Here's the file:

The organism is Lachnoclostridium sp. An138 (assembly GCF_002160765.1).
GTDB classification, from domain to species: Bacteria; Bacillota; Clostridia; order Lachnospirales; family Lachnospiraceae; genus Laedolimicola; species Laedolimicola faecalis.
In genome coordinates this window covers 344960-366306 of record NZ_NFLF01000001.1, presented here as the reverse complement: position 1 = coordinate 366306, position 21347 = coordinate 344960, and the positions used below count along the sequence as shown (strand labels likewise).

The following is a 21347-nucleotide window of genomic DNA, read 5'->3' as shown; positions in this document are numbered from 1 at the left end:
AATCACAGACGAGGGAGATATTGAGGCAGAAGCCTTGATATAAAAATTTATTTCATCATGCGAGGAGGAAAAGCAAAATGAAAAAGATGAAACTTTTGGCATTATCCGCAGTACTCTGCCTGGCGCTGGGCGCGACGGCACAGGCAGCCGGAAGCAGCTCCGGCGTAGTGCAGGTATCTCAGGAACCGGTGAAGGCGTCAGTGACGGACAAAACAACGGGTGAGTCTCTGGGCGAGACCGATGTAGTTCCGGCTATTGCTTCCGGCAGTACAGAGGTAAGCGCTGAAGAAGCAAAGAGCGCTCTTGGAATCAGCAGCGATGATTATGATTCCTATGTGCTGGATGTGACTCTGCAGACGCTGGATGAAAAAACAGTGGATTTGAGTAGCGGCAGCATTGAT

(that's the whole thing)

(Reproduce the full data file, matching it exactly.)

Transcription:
The organism is Lachnoclostridium sp. An138 (assembly GCF_002160765.1).
GTDB classification, from domain to species: Bacteria; Bacillota; Clostridia; order Lachnospirales; family Lachnospiraceae; genus Laedolimicola; species Laedolimicola faecalis.
In genome coordinates this window covers 344960-366306 of record NZ_NFLF01000001.1, presented here as the reverse complement: position 1 = coordinate 366306, position 21347 = coordinate 344960, and the positions used below count along the sequence as shown (strand labels likewise).

The following is a 21347-nucleotide window of genomic DNA, read 5'->3' as shown; positions in this document are numbered from 1 at the left end:
AATCACAGACGAGGGAGATATTGAGGCAGAAGCCTTGATATAAAAATTTATTTCATCATGCGAGGAGGAAAAGCAAAATGAAAAAGATGAAACTTTTGGCATTATCCGCAGTACTCTGCCTGGCGCTGGGCGCGACGGCACAGGCAGCCGGAAGCAGCTCCGGCGTAGTGCAGGTATCTCAGGAACCGGTGAAGGCGTCAGTGACGGACAAAACAACGGGTGAGTCTCTGGGCGAGACCGATGTAGTTCCGGCTATTGCTTCCGGCAGTACAGAGGTAAGCGCTGAAGAAGCAAAGAGCGCTCTTGGAATCAGCAGCGATGATTATGATTCCTATGTGCTGGATGTGACTCTGCAGACGCTGGATGAAAAAACAGTGGATTTGAGTAGCGGCAGCATTGAT